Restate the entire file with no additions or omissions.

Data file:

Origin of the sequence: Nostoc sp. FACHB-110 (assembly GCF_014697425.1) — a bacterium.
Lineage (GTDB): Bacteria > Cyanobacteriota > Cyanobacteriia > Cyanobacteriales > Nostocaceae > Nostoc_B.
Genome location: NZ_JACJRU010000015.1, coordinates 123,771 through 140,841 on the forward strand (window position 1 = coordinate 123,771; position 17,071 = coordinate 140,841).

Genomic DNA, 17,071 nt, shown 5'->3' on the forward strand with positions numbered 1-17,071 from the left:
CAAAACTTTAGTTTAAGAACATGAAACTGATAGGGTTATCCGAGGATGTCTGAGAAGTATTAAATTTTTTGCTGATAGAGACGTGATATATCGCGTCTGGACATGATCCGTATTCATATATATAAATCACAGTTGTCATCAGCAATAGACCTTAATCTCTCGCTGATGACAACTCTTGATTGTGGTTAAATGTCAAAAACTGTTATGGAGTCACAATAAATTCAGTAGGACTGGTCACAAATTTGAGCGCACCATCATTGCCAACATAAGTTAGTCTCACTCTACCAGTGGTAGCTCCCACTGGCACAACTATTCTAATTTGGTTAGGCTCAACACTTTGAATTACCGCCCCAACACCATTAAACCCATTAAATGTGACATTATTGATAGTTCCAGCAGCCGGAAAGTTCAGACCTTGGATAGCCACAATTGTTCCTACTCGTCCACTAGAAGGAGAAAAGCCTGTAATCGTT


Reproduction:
Origin of the sequence: Nostoc sp. FACHB-110 (assembly GCF_014697425.1) — a bacterium.
Lineage (GTDB): Bacteria > Cyanobacteriota > Cyanobacteriia > Cyanobacteriales > Nostocaceae > Nostoc_B.
Genome location: NZ_JACJRU010000015.1, coordinates 123,771 through 140,841 on the forward strand (window position 1 = coordinate 123,771; position 17,071 = coordinate 140,841).

Genomic DNA, 17,071 nt, shown 5'->3' on the forward strand with positions numbered 1-17,071 from the left:
CAAAACTTTAGTTTAAGAACATGAAACTGATAGGGTTATCCGAGGATGTCTGAGAAGTATTAAATTTTTTGCTGATAGAGACGTGATATATCGCGTCTGGACATGATCCGTATTCATATATATAAATCACAGTTGTCATCAGCAATAGACCTTAATCTCTCGCTGATGACAACTCTTGATTGTGGTTAAATGTCAAAAACTGTTATGGAGTCACAATAAATTCAGTAGGACTGGTCACAAATTTGAGCGCACCATCATTGCCAACATAAGTTAGTCTCACTCTACCAGTGGTAGCTCCCACTGGCACAACTATTCTAATTTGGTTAGGCTCAACACTTTGAATTACCGCCCCAACACCATTAAACCCATTAAATGTGACATTATTGATAGTTCCAGCAGCCGGAAAGTTCAGACCTTGGATAGCCACAATTGTTCCTACTCGTCCACTAGAAGGAGAAAAGCCTGTAATCGTT